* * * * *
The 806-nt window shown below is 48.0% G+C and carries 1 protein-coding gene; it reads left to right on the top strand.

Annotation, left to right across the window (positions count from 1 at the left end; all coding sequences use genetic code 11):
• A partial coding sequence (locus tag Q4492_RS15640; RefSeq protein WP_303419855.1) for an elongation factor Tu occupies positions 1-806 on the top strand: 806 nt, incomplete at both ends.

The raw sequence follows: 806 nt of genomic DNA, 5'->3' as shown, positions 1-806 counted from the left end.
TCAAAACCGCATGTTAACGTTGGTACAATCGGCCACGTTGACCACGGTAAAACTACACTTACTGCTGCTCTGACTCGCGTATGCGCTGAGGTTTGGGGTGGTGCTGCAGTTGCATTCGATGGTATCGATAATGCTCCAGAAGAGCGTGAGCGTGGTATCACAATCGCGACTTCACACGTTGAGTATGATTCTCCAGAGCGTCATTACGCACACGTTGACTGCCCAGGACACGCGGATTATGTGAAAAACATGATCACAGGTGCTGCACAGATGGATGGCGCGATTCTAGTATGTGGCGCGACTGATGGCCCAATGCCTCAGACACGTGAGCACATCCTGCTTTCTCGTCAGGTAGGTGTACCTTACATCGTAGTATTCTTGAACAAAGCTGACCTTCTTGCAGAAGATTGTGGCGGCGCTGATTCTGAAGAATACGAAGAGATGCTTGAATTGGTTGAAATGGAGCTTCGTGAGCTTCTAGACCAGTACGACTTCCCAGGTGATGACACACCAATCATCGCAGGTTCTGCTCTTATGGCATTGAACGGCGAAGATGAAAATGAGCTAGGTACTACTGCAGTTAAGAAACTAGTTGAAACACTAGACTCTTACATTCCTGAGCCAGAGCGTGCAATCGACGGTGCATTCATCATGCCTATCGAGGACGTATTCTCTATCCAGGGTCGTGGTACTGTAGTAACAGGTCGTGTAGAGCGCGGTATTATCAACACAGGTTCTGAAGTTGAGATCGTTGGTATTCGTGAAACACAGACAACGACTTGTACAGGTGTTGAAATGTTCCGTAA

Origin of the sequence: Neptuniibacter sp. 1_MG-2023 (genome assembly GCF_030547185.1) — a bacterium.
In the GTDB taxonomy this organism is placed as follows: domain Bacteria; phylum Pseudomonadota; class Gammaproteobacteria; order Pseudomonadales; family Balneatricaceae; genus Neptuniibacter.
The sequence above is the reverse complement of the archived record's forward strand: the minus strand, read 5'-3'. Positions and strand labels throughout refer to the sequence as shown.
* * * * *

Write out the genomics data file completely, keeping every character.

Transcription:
The 806-nt window shown below is 48.0% G+C and carries 1 protein-coding gene; it reads left to right on the top strand.

Annotation, left to right across the window (positions count from 1 at the left end; all coding sequences use genetic code 11):
• A partial coding sequence (locus tag Q4492_RS15640; RefSeq protein WP_303419855.1) for an elongation factor Tu occupies positions 1-806 on the top strand: 806 nt, incomplete at both ends.

The raw sequence follows: 806 nt of genomic DNA, 5'->3' as shown, positions 1-806 counted from the left end.
TCAAAACCGCATGTTAACGTTGGTACAATCGGCCACGTTGACCACGGTAAAACTACACTTACTGCTGCTCTGACTCGCGTATGCGCTGAGGTTTGGGGTGGTGCTGCAGTTGCATTCGATGGTATCGATAATGCTCCAGAAGAGCGTGAGCGTGGTATCACAATCGCGACTTCACACGTTGAGTATGATTCTCCAGAGCGTCATTACGCACACGTTGACTGCCCAGGACACGCGGATTATGTGAAAAACATGATCACAGGTGCTGCACAGATGGATGGCGCGATTCTAGTATGTGGCGCGACTGATGGCCCAATGCCTCAGACACGTGAGCACATCCTGCTTTCTCGTCAGGTAGGTGTACCTTACATCGTAGTATTCTTGAACAAAGCTGACCTTCTTGCAGAAGATTGTGGCGGCGCTGATTCTGAAGAATACGAAGAGATGCTTGAATTGGTTGAAATGGAGCTTCGTGAGCTTCTAGACCAGTACGACTTCCCAGGTGATGACACACCAATCATCGCAGGTTCTGCTCTTATGGCATTGAACGGCGAAGATGAAAATGAGCTAGGTACTACTGCAGTTAAGAAACTAGTTGAAACACTAGACTCTTACATTCCTGAGCCAGAGCGTGCAATCGACGGTGCATTCATCATGCCTATCGAGGACGTATTCTCTATCCAGGGTCGTGGTACTGTAGTAACAGGTCGTGTAGAGCGCGGTATTATCAACACAGGTTCTGAAGTTGAGATCGTTGGTATTCGTGAAACACAGACAACGACTTGTACAGGTGTTGAAATGTTCCGTAA

Origin of the sequence: Neptuniibacter sp. 1_MG-2023 (genome assembly GCF_030547185.1) — a bacterium.
In the GTDB taxonomy this organism is placed as follows: domain Bacteria; phylum Pseudomonadota; class Gammaproteobacteria; order Pseudomonadales; family Balneatricaceae; genus Neptuniibacter.
The sequence above is the reverse complement of the archived record's forward strand: the minus strand, read 5'-3'. Positions and strand labels throughout refer to the sequence as shown.